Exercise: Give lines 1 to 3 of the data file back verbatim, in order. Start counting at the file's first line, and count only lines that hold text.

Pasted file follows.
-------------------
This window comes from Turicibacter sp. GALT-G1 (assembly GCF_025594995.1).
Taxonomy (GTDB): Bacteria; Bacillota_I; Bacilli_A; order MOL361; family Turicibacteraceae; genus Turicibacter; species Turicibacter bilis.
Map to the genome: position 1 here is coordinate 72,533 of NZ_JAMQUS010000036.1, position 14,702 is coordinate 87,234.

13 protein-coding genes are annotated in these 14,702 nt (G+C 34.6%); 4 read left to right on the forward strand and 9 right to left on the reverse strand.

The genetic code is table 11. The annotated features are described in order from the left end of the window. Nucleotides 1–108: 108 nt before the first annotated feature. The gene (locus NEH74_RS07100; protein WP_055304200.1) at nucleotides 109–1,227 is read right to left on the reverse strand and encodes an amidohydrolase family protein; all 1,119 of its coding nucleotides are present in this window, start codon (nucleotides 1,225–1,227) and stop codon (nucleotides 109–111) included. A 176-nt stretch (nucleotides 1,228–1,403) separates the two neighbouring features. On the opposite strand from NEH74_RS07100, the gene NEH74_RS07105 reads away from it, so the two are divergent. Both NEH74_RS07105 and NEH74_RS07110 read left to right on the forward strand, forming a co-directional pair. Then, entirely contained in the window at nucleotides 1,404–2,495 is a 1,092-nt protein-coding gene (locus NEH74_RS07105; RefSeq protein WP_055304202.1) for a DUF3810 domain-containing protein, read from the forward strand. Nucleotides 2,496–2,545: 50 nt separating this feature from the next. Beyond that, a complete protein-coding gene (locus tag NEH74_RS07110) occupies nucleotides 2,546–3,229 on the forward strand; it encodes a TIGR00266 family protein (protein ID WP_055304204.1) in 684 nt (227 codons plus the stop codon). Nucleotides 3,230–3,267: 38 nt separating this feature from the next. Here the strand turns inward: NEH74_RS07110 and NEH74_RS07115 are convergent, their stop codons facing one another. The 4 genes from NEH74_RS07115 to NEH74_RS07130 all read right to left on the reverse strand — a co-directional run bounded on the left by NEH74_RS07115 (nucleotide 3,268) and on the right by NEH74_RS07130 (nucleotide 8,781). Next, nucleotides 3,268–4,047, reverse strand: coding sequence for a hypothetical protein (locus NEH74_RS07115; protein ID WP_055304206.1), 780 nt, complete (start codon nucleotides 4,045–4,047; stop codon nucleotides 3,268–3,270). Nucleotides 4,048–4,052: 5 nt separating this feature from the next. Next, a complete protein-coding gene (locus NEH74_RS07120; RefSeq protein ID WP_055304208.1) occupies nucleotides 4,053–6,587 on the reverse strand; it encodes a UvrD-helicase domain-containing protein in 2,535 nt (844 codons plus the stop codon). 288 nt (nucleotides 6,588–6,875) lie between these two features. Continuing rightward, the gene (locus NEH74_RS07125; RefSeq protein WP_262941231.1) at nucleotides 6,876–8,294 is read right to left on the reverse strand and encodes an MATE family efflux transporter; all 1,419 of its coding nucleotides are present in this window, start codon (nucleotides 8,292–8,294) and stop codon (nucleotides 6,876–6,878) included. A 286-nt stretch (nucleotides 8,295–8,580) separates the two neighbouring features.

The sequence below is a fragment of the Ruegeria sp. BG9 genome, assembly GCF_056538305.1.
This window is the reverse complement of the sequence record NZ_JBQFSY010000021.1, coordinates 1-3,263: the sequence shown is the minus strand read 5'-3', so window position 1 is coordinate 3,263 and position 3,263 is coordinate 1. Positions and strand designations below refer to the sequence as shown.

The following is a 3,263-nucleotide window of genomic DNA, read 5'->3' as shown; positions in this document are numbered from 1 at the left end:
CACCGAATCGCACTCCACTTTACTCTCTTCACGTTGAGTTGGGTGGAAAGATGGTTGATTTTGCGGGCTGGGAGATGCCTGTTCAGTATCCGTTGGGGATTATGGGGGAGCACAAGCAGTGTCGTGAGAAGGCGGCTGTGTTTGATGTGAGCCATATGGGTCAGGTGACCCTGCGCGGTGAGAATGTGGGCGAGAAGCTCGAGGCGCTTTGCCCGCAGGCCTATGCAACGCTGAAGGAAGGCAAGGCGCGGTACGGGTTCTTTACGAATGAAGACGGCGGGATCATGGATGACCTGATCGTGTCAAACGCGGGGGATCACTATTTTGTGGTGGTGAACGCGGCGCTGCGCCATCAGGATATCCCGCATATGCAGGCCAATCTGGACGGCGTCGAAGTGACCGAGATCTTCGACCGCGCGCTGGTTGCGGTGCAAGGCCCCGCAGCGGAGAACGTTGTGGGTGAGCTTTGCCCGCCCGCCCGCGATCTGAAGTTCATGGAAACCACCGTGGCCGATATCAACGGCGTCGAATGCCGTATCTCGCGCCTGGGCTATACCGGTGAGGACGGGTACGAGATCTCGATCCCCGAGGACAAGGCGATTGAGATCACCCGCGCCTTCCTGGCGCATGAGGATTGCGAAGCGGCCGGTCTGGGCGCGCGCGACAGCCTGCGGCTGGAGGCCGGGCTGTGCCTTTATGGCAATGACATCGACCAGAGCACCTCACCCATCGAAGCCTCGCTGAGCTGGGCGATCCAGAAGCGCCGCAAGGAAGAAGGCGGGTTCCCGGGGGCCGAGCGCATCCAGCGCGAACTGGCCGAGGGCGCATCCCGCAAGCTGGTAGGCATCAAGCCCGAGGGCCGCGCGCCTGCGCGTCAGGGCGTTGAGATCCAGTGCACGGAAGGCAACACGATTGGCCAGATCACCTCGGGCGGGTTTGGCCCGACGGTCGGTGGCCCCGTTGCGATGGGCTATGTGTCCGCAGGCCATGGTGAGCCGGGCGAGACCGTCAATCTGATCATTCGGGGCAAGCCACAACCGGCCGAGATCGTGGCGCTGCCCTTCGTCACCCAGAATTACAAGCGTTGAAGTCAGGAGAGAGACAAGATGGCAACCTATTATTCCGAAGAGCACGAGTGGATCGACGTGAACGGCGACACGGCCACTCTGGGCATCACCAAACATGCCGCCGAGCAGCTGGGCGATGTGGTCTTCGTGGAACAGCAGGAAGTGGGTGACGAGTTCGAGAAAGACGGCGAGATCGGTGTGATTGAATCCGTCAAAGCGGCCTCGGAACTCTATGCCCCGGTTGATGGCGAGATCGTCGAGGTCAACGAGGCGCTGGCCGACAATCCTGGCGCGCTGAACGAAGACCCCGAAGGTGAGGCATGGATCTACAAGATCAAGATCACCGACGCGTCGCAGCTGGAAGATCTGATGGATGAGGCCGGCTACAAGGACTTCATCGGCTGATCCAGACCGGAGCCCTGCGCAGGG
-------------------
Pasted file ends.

This window comes from Turicibacter sp. GALT-G1 (assembly GCF_025594995.1).
Taxonomy (GTDB): Bacteria; Bacillota_I; Bacilli_A; order MOL361; family Turicibacteraceae; genus Turicibacter; species Turicibacter bilis.
Map to the genome: position 1 here is coordinate 72,533 of NZ_JAMQUS010000036.1, position 14,702 is coordinate 87,234.